when I got creamed out on my road bike, assuming it can detect pedestrians. I was carrying the damn thing across a cross walk (with the little green walky man no less) and somebody ran the light. They clipped the wheel of my bike or I wouldn't be here right now. The lady stopped. It as broad daylight but somehow she didn't "see" me. Folks tune out when driving. That light almost never turns red so it didn't occur to her to stop. Put another way they're driving with their lizard brains. I'd rather they do it with an electronic brain instead.

Comment Competitors don't get it (Score 5, Insightful) 98

Oh so I can pay 2x and get something 2x faster. Wow. And I could pay 2x of $60 and get a whole chromebook or used laptop that was 8x faster. Or a I could buy a cheap android phone and have my rockchip with a touch screen and battery for that $60.

they just don't understand the price point logic of $35.

Likewise going the other way you can buy a cheaper and more powerful board like a Pine or an Orange PI, save yourself $10 in parts and then pay about $300 in time and effort (assuming your time is worth $50/hour) to get a linux distro and and all the needed packages that actually works on it. the orange PI's are junk because a usabale software set only gets ported a year or more after the board has been on the market. I bought one once, and had to download several different distro's for it till I got one with drivers that would support the Key board, Blue tooth, and screen I was using. And even then it was only using just 1 of it's 4 processors and no graphics acceleration from the Mali chip. that took hours to wade through. then when I tried to install other code the libraries didn't compile. Fast forward 3 years, and it works fine now but the rasperry PI 3 eclipsed it.

The whole point of the RPI is a bomb proof little circuit that has loads of well testd software so it's not the project, it's the thing you put into the project.

Comment They're just bumping their stock price (Score 3, Informative) 157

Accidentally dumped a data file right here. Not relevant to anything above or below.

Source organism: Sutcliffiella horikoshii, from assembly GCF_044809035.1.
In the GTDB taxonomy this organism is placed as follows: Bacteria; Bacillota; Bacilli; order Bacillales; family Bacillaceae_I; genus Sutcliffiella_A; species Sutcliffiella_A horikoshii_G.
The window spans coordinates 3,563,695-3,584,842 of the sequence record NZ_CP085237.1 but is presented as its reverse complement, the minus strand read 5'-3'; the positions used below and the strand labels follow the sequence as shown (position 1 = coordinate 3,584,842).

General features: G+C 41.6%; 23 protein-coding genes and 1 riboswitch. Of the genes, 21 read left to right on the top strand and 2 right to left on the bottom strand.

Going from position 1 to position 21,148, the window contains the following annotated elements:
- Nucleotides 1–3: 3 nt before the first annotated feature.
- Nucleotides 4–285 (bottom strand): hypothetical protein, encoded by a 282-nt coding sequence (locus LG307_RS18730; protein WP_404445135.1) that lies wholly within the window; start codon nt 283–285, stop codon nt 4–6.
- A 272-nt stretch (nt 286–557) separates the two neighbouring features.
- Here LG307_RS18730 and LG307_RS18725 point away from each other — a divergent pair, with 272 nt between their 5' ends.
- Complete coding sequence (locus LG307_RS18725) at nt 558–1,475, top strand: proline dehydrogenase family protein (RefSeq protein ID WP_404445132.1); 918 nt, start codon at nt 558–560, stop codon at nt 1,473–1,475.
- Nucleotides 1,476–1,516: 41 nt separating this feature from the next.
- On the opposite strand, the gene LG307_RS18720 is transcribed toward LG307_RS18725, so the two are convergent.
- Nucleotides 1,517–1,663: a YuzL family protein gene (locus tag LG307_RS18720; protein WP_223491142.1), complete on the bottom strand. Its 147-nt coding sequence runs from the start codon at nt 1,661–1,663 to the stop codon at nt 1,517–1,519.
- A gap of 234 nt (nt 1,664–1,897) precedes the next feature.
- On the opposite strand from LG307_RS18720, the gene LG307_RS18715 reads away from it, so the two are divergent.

with layoffs. Believe it or not this is the result of deregulation of stock trading. It used to be companies couldn't buy their own stock (what with it being stock manipulation and all).That got changed during Reagan and when it did it started the trend to compensate executives with stocks; which in turn created all these perverse incentives for short term stock gains so the CEOs could boost their salaries. This is one effect of that. The constant mergers & acquisitions are another. It's one of those things like repealing Glass-Steagall that pretty much warped our entire economy.

The lesson? If you find that the behavior the regulation was meant to stop has stopped; well, maybe, just maybe the reason is there was a regulation to stop it.

Comment Re:Daily dose (Score 1) 62

Just spoke to someone on another forum -- Ontario resident who has the misfortune to own a house with electric heat. And in the past year their bills went from high but tolerable, to just under $700/month -- with the heat turned down as far as it can be without all the pipes freezing up, and their kids walking around wrapped in blankets.

The anti-warming types who raise such a fuss every time we have a hot summer are silent when an unusually cold winter kills a lot of people, whether through direct cold or financial hardship.

Comment I'm not so sure they will (Score 1) 1460

After the shit show of the last election. Sure, Hilary had baggage. And the right wing press spent the last 20 years vilifying her to the point that a simple insecure email server of the type everybody in Washington ran (see:Colin Powell) helped sink her campaign. But she still shoulda beat Trump senseless. I'm guessing her and her supporters will get tossed out on their asses after a failure of this magnitude. This is defeat from the jaws of victory.